Friday, March 23, 2007

Anger and Resentment: Identifying It and Owning It

The first step to letting go of anger is to identify it. Know what it is that is truly making you angry about a situation. Anger can be a blinding emotion. When you are angry about something, often that anger can be directed at anyone in your path. This is really not constructive anger, and it can hinder relationships with many people.

For example, when my first husband left me.....I was angry. I lashed out at him, my children, his family, my family, myself. Then after he got remarried, a lot of my anger was directed at his new wife, for reasons I will not go into here. Needless to really say, that marriage has since dissolved as well. I was destructive and damaging. It was not a good situation at all. I carried that anger with me for a really really long time. A while ago I decided to really reflect on that anger. I asked God to please help me let go of it, as it seemed to consume me. I realized that a lot of my anger was at myself. I finally admitted to myself that I was not blameless in the breakdown of the marriage. I made some fatal mistakes. Of course, so did he, and it was the accumulation of mistakes that lead to the final break up.

It was in the realization of what I was really angry about, that finally set me free of that anger. When I owned the anger, embraced it and admitted it, I could finally set it free. And by setting it free, it in turn set me free.

It is the key to freedom from debilitating anger and resentment, to identify it and own it.

Monday, March 12, 2007

Resetting the Internal Set Points

Starting today, I am trying to find a way to reset my internal clock so to speak. I have fallen into a habit of using my size and weight to limit myself in how I think and what I do. I have been sucked into this vortex of the catch 22. My depression depleted my energy levels, then I started to gain weight. Then the weight held me back from doing the things I needed to do to boost my energy. My energy levels dropped even further, causing more weight gain. Throw a few pregnancies, a few more dips into depression, and you find yourself in a very low energy situation.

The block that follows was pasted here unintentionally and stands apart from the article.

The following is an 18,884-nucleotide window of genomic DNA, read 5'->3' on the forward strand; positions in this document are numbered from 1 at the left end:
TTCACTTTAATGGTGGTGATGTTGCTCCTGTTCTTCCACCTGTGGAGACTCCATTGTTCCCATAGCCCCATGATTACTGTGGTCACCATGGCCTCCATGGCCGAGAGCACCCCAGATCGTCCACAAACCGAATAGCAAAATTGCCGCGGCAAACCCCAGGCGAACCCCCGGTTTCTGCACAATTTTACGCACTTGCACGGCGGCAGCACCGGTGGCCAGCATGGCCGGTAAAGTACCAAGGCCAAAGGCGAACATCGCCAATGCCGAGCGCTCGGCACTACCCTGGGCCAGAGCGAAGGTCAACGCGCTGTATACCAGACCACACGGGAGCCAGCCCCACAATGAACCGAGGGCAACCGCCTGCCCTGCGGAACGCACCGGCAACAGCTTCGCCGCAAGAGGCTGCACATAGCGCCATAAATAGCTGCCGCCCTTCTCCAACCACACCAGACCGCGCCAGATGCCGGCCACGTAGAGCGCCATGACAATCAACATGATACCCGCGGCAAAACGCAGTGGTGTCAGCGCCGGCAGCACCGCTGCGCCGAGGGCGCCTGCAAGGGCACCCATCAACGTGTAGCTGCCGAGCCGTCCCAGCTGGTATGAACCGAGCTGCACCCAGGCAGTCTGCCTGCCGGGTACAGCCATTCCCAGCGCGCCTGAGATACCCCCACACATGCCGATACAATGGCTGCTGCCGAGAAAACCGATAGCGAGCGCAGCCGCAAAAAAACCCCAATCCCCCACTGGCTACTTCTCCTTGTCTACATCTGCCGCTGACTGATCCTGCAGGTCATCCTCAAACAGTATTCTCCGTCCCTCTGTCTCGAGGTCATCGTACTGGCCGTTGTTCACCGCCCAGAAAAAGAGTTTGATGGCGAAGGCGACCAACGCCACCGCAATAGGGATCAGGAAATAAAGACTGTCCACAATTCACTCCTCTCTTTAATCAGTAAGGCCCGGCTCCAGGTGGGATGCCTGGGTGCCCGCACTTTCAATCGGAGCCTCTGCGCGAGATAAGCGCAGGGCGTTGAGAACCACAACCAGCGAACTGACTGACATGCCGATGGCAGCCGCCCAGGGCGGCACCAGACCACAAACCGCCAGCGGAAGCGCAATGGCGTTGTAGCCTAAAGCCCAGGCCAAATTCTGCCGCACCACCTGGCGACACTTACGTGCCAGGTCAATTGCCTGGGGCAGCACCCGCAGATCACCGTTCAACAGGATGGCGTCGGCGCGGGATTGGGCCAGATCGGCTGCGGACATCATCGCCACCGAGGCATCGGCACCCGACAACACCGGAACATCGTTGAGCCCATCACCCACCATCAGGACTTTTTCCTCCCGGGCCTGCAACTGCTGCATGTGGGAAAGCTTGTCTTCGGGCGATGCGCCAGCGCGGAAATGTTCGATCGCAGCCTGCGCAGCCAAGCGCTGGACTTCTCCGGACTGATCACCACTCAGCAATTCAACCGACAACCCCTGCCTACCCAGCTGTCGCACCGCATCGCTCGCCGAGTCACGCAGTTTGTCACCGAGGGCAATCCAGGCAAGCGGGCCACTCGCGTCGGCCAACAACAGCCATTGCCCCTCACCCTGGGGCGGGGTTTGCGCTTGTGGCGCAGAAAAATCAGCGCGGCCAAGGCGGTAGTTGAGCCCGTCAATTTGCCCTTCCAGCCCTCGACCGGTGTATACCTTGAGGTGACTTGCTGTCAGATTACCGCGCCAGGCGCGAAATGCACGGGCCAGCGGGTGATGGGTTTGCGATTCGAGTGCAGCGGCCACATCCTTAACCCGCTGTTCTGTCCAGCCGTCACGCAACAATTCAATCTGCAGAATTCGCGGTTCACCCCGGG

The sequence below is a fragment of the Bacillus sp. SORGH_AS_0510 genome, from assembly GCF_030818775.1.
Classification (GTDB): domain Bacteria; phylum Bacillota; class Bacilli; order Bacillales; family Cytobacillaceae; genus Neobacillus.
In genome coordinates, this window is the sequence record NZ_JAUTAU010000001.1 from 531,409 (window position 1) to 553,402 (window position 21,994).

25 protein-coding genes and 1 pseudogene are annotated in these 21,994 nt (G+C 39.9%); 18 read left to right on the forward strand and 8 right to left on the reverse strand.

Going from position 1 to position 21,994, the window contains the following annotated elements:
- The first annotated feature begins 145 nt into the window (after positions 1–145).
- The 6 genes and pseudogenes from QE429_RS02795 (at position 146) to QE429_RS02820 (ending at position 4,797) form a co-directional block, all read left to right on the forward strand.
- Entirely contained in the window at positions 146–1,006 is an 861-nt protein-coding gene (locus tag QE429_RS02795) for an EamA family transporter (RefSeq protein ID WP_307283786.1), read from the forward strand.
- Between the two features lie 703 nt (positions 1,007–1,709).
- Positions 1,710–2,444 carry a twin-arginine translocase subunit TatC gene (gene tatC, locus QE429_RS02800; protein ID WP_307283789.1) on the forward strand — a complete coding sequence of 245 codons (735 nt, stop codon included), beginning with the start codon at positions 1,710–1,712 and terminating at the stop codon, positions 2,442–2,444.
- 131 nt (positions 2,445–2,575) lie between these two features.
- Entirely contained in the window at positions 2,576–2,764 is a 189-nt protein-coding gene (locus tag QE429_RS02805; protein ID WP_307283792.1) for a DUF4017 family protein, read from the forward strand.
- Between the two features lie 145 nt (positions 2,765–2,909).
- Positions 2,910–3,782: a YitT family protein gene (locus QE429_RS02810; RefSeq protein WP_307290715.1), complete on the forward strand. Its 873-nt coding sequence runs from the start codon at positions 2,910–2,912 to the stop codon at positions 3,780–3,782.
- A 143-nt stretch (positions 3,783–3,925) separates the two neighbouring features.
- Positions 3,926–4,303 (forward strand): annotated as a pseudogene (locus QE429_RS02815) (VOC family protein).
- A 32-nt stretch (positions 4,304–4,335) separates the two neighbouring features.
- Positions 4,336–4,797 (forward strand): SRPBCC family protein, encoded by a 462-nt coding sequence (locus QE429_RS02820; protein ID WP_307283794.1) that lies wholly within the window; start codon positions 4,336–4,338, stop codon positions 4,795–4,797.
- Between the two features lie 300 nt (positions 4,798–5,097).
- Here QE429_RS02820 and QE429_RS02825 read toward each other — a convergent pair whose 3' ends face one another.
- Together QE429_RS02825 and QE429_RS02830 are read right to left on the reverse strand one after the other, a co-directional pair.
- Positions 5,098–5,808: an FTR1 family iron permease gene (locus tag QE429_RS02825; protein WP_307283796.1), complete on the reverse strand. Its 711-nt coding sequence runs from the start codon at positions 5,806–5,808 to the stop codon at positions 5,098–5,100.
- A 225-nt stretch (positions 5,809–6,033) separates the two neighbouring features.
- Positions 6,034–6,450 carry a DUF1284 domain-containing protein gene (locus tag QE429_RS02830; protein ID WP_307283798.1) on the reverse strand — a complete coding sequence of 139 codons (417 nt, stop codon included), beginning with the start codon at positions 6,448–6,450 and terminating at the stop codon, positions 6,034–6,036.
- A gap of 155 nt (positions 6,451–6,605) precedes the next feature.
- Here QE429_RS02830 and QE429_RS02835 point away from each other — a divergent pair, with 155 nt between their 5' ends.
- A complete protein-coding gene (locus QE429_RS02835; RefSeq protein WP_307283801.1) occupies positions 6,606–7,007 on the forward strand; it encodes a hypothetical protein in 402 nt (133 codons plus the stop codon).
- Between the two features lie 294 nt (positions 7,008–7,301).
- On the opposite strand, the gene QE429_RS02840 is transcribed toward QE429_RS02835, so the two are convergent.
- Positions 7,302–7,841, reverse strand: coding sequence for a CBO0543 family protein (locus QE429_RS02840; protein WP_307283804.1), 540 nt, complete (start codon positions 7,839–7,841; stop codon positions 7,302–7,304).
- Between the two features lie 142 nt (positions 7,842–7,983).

I am trying to find ways to boost my energy. I know sitting here blogging and watching TV in my bedroom is not contributing positively. One of my biggest issues is not really liking being outdoors. I am not sure if this is a low level agoraphobia or if it is more just a manifestation of the years of wanting to hide myself away from the world.

I feel vulnerable when I am out in the open. When I am outdoors, especially alone. I believe it is something about not being able to control my surroundings completely. Being open and exposed for the world to see and scrutinize. It is an uncomfortable feeling for me. I have always hidden myself. I hide under bulky clothing, I hide under my personality, I hide under my weight. I find it difficult to expose the real me to people. Even here, where I write these editorials. I want so much to lay it all out in the open. Strip myself naked and just let the world see what I really am. But even here I hide. I hide behind my words. I hide behind my insight and intelligence. People comment to me, saying I am so real, so raw, so open, and yet, I know I am still hiding.